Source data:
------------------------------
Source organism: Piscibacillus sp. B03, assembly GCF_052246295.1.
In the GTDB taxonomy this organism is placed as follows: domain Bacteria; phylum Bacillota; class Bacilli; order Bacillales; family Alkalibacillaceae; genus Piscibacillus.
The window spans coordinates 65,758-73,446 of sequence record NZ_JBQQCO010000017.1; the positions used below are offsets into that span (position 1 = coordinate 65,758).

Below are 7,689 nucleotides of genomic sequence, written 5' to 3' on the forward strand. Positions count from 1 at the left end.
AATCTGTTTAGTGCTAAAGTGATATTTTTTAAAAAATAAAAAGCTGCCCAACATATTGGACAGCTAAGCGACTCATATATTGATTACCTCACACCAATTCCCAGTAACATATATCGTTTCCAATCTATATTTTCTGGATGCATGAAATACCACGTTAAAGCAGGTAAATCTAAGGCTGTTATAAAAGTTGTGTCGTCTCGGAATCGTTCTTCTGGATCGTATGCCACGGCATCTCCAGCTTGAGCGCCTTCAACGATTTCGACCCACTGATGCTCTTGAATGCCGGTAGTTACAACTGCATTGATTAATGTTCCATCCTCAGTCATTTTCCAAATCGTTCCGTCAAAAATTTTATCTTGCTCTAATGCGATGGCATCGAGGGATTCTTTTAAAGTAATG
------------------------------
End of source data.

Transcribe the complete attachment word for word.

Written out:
Source organism: Piscibacillus sp. B03, assembly GCF_052246295.1.
In the GTDB taxonomy this organism is placed as follows: domain Bacteria; phylum Bacillota; class Bacilli; order Bacillales; family Alkalibacillaceae; genus Piscibacillus.
The window spans coordinates 65,758-73,446 of sequence record NZ_JBQQCO010000017.1; the positions used below are offsets into that span (position 1 = coordinate 65,758).

Below are 7,689 nucleotides of genomic sequence, written 5' to 3' on the forward strand. Positions count from 1 at the left end.
AATCTGTTTAGTGCTAAAGTGATATTTTTTAAAAAATAAAAAGCTGCCCAACATATTGGACAGCTAAGCGACTCATATATTGATTACCTCACACCAATTCCCAGTAACATATATCGTTTCCAATCTATATTTTCTGGATGCATGAAATACCACGTTAAAGCAGGTAAATCTAAGGCTGTTATAAAAGTTGTGTCGTCTCGGAATCGTTCTTCTGGATCGTATGCCACGGCATCTCCAGCTTGAGCGCCTTCAACGATTTCGACCCACTGATGCTCTTGAATGCCGGTAGTTACAACTGCATTGATTAATGTTCCATCCTCAGTCATTTTCCAAATCGTTCCGTCAAAAATTTTATCTTGCTCTAATGCGATGGCATCGAGGGATTCTTTTAAAGTAATG